Aquaponics has arrived in Japan, and is already offering opportunities for training and R&D, with eye on eventually developing a solid commercial market for aquaponically grown products.

Aquaponics is a cyclical organic farming method that is a cross between aquaculture (“aqua”culture) and hydroponics (hydro”ponics”). Microorganisms decompose fish waste and the plants absorb it as nutrients, thus allowing vegetables and fruits to be grown without the use of chemical fertilizers, pesticides, herbicides, or insecticides. With the growing demand for organic vegetables in many markets, there has also been growing global interest in aquaponics.

The main produce usually grown using aquaponics are leafy greens such as lettuce and herbs, which have a short harvest cycle and high profitability. However, if profitability is not the goal, almost any other plant, including fruit, flowers, and ornamental plants can be grown using aquaponic technology

Leafy greens, like the lettuce growing here at Aquponi’s farm in an LED system, is one of the most common vegetables grown with aquaponics. The fish live in the tank in the circular tank on the right.

Aquponi is the first company in Japan specializing in aquaponics and recently, Meros visited Aquponi’s farm in Fujisawa, Kanagawa Prefecture to understand more about what they are planning in Japan and how the industry is developing.  Aquponi’s focus is on conducting R&D related to aquaponics, supporting the building of aquaponic farms in Japan as well as selling aquaponics kits for home use. The company aims to promote aquaponics as a sustainable growing system in Japan and providing training to individuals and companies in aquaponics through its Aquaponics Academy with both online and in person courses.. The facilities are also available for companies and universities to conduct research. They offer opportunities to experiment with working with aquaponic systems in greenhouses, using natural sunlight, as well as indoor systems, using LED lighting.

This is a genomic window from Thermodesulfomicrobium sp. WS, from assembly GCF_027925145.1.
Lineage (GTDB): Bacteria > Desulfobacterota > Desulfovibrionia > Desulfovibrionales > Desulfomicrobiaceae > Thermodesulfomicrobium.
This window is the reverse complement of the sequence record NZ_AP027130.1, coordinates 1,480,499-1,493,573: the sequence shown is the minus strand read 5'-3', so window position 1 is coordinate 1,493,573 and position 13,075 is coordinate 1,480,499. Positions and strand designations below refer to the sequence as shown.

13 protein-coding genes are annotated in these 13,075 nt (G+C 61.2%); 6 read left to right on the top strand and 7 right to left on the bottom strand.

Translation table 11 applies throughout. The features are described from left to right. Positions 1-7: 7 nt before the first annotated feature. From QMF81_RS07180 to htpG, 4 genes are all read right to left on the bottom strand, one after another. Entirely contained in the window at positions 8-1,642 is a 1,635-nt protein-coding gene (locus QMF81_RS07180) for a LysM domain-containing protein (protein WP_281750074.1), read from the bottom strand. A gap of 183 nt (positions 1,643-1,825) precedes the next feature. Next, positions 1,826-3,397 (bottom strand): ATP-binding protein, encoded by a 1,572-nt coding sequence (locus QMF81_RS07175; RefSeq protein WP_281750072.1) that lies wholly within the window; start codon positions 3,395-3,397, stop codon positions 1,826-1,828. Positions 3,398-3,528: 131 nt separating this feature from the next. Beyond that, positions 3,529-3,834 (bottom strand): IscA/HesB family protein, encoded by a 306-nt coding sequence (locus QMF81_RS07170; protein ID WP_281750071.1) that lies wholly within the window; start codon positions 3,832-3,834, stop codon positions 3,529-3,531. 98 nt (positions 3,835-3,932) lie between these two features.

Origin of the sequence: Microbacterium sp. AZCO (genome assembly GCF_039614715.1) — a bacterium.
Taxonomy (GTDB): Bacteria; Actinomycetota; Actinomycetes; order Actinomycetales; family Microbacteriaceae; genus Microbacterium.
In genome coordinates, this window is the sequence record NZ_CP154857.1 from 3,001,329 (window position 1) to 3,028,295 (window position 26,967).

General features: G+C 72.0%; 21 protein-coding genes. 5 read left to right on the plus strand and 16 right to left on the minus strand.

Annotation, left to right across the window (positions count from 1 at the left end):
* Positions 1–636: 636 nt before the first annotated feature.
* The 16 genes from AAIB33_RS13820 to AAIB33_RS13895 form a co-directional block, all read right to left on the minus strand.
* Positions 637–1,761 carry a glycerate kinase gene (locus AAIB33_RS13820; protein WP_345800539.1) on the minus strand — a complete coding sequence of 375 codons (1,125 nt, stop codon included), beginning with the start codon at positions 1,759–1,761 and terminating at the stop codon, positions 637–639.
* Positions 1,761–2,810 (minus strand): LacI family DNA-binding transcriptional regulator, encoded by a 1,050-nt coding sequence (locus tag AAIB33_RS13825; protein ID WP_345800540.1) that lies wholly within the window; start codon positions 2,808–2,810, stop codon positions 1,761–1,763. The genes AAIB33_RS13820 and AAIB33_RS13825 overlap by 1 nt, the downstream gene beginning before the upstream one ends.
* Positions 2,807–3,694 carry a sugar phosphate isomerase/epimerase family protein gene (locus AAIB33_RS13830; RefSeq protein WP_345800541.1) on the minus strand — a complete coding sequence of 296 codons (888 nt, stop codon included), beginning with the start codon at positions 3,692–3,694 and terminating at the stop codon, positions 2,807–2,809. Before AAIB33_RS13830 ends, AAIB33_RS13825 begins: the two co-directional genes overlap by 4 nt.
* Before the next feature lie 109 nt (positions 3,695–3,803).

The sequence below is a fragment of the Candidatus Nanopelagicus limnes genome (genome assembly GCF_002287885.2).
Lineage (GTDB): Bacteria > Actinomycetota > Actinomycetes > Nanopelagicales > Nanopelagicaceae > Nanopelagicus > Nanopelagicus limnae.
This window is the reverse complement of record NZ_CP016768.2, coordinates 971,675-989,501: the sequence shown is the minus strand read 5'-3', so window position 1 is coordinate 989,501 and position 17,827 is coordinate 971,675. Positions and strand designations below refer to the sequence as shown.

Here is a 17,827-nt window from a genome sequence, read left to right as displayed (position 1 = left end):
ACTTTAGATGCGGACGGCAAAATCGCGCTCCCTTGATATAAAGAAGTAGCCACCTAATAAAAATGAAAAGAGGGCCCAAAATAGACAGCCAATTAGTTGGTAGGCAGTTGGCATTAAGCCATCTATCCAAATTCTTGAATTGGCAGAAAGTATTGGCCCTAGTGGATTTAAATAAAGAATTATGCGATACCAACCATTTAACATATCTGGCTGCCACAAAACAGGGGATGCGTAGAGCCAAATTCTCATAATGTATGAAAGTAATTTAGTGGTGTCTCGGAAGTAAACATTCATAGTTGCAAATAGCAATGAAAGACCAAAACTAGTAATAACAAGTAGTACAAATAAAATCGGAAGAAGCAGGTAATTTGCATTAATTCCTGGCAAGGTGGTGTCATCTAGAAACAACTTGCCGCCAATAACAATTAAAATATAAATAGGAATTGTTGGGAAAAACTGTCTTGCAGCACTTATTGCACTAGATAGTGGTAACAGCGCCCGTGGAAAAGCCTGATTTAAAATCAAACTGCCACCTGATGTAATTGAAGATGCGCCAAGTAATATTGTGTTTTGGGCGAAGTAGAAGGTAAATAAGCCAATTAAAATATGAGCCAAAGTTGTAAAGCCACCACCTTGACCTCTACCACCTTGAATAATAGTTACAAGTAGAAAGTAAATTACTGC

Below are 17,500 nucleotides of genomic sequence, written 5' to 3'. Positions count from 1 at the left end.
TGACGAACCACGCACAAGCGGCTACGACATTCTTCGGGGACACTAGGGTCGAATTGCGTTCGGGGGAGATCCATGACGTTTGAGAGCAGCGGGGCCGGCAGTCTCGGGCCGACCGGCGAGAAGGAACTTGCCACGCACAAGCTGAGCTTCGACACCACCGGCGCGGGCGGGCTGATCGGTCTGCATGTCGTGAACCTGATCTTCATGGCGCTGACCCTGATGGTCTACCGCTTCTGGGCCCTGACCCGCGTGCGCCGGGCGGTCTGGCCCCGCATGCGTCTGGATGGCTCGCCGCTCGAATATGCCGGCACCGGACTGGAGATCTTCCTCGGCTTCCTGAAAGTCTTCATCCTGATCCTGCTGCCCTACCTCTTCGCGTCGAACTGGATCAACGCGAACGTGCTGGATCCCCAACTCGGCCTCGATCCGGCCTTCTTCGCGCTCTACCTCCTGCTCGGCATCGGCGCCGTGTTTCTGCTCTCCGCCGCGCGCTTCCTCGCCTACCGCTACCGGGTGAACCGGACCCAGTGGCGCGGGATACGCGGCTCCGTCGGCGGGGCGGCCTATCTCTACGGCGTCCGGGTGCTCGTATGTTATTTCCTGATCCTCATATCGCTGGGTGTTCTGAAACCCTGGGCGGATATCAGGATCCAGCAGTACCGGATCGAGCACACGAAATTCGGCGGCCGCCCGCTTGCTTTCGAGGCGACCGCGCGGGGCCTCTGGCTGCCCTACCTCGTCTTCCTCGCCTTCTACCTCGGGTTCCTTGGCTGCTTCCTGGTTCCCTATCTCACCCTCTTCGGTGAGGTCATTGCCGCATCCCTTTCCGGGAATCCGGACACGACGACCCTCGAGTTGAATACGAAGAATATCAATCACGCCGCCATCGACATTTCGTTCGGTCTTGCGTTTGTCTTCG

Above: Inspecting the fish tanks in the sunlit greenhouse and a look at the freshwater fish that are an essential part of this system.

However, finding a commercial market for aquaponic produce in Japan is still a challenge. According to Aquponi, the US leads the aquaponic market in both research and industry. In the US, aquaponic vegetables can be labeled as “aquaponic” and sold at a higher price than even regular organic vegetables. While some aquaculture companies and farmers in Japan have experimented with aquaponics, the demand in Japan for organic vegetables is much lower than in the US, and aquaponic vegetables have not yet found a market in Japan.

So while the good news is that aquaponics is gradually gaining recognition in Japan and the cultivation system itself has a variety of potential uses, including educational use in schools and horticultural medical use in hospitals, finding a market for aquaponic vegetables as an value-added product is still a challenge in Japan and is expected to be a longer term project.